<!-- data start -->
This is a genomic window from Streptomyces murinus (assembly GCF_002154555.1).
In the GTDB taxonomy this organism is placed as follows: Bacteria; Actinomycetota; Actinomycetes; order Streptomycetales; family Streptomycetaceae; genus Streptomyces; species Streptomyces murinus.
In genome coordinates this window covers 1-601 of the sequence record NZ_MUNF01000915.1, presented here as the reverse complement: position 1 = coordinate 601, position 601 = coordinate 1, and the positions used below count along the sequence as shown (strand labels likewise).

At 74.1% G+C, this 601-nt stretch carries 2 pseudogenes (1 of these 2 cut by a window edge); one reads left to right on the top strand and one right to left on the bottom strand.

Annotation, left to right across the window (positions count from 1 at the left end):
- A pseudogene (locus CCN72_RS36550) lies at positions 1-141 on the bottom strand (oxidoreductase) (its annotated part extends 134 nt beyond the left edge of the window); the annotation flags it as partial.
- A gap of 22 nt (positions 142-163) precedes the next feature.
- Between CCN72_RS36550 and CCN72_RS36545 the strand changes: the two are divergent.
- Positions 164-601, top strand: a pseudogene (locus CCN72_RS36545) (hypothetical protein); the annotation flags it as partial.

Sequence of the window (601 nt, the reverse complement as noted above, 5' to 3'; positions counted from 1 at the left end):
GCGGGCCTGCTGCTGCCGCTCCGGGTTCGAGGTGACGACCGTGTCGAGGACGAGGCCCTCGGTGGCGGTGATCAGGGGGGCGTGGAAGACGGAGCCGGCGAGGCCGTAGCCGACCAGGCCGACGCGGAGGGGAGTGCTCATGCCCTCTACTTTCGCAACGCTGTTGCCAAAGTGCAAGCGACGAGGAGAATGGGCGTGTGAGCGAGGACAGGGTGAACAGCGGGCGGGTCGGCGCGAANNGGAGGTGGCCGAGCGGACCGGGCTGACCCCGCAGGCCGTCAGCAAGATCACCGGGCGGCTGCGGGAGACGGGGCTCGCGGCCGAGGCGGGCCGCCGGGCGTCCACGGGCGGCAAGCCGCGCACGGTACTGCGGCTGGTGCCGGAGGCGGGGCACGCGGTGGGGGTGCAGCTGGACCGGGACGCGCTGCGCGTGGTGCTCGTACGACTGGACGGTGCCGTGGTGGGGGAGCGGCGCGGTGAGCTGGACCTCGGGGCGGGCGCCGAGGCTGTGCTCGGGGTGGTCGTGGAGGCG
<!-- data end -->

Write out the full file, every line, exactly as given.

This is a genomic window from Streptomyces murinus (assembly GCF_002154555.1).
In the GTDB taxonomy this organism is placed as follows: Bacteria; Actinomycetota; Actinomycetes; order Streptomycetales; family Streptomycetaceae; genus Streptomyces; species Streptomyces murinus.
In genome coordinates this window covers 1-601 of the sequence record NZ_MUNF01000915.1, presented here as the reverse complement: position 1 = coordinate 601, position 601 = coordinate 1, and the positions used below count along the sequence as shown (strand labels likewise).

At 74.1% G+C, this 601-nt stretch carries 2 pseudogenes (1 of these 2 cut by a window edge); one reads left to right on the top strand and one right to left on the bottom strand.

Annotation, left to right across the window (positions count from 1 at the left end):
- A pseudogene (locus CCN72_RS36550) lies at positions 1-141 on the bottom strand (oxidoreductase) (its annotated part extends 134 nt beyond the left edge of the window); the annotation flags it as partial.
- A gap of 22 nt (positions 142-163) precedes the next feature.
- Between CCN72_RS36550 and CCN72_RS36545 the strand changes: the two are divergent.
- Positions 164-601, top strand: a pseudogene (locus CCN72_RS36545) (hypothetical protein); the annotation flags it as partial.

Sequence of the window (601 nt, the reverse complement as noted above, 5' to 3'; positions counted from 1 at the left end):
GCGGGCCTGCTGCTGCCGCTCCGGGTTCGAGGTGACGACCGTGTCGAGGACGAGGCCCTCGGTGGCGGTGATCAGGGGGGCGTGGAAGACGGAGCCGGCGAGGCCGTAGCCGACCAGGCCGACGCGGAGGGGAGTGCTCATGCCCTCTACTTTCGCAACGCTGTTGCCAAAGTGCAAGCGACGAGGAGAATGGGCGTGTGAGCGAGGACAGGGTGAACAGCGGGCGGGTCGGCGCGAANNGGAGGTGGCCGAGCGGACCGGGCTGACCCCGCAGGCCGTCAGCAAGATCACCGGGCGGCTGCGGGAGACGGGGCTCGCGGCCGAGGCGGGCCGCCGGGCGTCCACGGGCGGCAAGCCGCGCACGGTACTGCGGCTGGTGCCGGAGGCGGGGCACGCGGTGGGGGTGCAGCTGGACCGGGACGCGCTGCGCGTGGTGCTCGTACGACTGGACGGTGCCGTGGTGGGGGAGCGGCGCGGTGAGCTGGACCTCGGGGCGGGCGCCGAGGCTGTGCTCGGGGTGGTCGTGGAGGCG